On the evening of Oct. 22, the Big Horn County Sheriff’s Office warned Byron residents of potential mountain lion activity in the area.
“We are asking the public to exercise caution when out alone, especially during dark hours,” the agency said. “Consider taking routine precautions with children or small animals when outdoors.”
Herman and Luke Ellsbury, a large carnivore biologist for the Game and Fish, investigated the attacks in both Byron and Cowley.
At the two sites, they checked prints in the area, hair around the fences and animal droppings to try to determine what might have attacked the dogs.
The tracks and scat they found on Hopkin’s property, five days after Waco was attacked, were related to the Canidae family — a group of animals that includes wolves, coyotes and domestic dogs.
Herman also examined the dogs’ injuries. In the Byron attack, he concluded they were most likely inflicted by another dog. There’s about a quarter-inch difference in size between dogs and mountain lions, and the bites were too large for mountain lions. More than that, the location of the injuries on the dog were not consistent with how mountain lions attack, which tend to be very precise strikes around the head and shoulders.
“Dogs are messy. Coyotes are messy,” Herman said. Mountain lions, on the other hand, are “very efficient killers,” the warden explained.
While the injuries were consistent with a dog attack, he said nothing is for certain.
“That’s not to say it can’t be a mountain lion,” he cautioned.
With Hopkin’s dog, he’s more certain it wasn’t a mountain lion. The injuries involved the kind of bone-breaking crushing that would require a much larger predator, most likely a bear.
“Mountain lions are not crushers,” he said.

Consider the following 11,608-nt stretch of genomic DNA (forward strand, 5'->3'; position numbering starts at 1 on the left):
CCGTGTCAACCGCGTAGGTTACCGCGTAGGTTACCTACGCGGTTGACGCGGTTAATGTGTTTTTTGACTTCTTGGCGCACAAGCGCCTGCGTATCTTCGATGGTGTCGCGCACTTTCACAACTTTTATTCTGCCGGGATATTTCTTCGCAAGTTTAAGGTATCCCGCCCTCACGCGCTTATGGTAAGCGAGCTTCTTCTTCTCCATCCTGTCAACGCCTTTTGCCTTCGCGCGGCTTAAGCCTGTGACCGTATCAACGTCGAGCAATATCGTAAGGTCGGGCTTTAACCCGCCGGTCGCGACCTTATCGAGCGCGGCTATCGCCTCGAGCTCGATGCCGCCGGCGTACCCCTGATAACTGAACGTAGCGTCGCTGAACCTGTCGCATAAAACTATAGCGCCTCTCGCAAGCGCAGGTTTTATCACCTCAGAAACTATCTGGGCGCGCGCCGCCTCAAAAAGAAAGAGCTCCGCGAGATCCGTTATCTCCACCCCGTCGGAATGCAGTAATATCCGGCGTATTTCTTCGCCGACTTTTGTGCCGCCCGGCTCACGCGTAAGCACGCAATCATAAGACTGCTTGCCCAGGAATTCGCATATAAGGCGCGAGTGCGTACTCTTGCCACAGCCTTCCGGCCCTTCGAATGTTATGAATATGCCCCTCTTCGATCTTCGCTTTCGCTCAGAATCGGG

Herman found no bear tracks or bear scat around Hopkin’s property, and so far the trail cameras Ellsbury and Herman set up in Cowley and Byron haven’t picked up anything.
Death in Deaver
Launie Lawson raises goats and alpacas as a hobby on her property west of Deaver. Between August and October, she’s had a number of animals killed or go missing, including two adult female alpacas, a baby alpaca called a cria, two Boer goats and one Angora goat.
The attacks began with the cria. When she found the remains, she said the body was in bad shape.
“It was just shredded,” Lawson said.
She contacted Game and Fish, and Ellsbury investigated. He said he spent two hours at her barn and around the property, looking for tracks, scat, and other evidence of what species killed the cria.
“The only tracks I could find were canid tracks — either coyote or her dogs,” Ellsbury said.
The injuries on the cria were, as with the cases in Byron and Cowley, not likely involving mountain lions. The cria was “scalped and bit on the face,” Ellsbury said, which is typical of dog species.
Lawson said she was told the offending animal was a coyote, which she disputes could have killed the cria or her other animals. She said she has, at times, more than a dozen dogs on the property, which would go after any coyote near her place.
“There’s not a g—damned coyote on the planet that’s going to come into my yard,” she said.